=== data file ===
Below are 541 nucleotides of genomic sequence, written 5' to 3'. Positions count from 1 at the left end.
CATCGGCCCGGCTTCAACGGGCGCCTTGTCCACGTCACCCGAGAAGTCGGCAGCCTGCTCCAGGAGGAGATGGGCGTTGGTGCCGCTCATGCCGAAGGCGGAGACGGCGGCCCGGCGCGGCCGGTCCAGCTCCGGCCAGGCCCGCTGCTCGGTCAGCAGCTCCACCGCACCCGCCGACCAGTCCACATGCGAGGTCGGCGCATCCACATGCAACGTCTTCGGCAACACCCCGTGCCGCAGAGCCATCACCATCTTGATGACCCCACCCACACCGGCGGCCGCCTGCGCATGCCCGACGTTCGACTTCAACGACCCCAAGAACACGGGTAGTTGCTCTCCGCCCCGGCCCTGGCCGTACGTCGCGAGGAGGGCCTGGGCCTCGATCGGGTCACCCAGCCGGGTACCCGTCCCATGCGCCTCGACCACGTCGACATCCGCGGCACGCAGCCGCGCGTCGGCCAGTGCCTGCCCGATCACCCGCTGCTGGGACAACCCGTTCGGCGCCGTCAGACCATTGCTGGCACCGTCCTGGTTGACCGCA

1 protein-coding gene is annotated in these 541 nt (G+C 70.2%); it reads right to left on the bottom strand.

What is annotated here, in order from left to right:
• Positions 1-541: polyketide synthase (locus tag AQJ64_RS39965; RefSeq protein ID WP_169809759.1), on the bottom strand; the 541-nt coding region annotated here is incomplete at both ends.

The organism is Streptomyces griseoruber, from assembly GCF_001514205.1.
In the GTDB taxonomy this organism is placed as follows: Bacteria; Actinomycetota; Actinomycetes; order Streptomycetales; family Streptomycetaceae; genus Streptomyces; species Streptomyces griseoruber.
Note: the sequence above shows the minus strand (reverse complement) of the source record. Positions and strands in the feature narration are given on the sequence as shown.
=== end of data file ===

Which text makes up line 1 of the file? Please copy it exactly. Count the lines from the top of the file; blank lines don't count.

Below are 541 nucleotides of genomic sequence, written 5' to 3'. Positions count from 1 at the left end.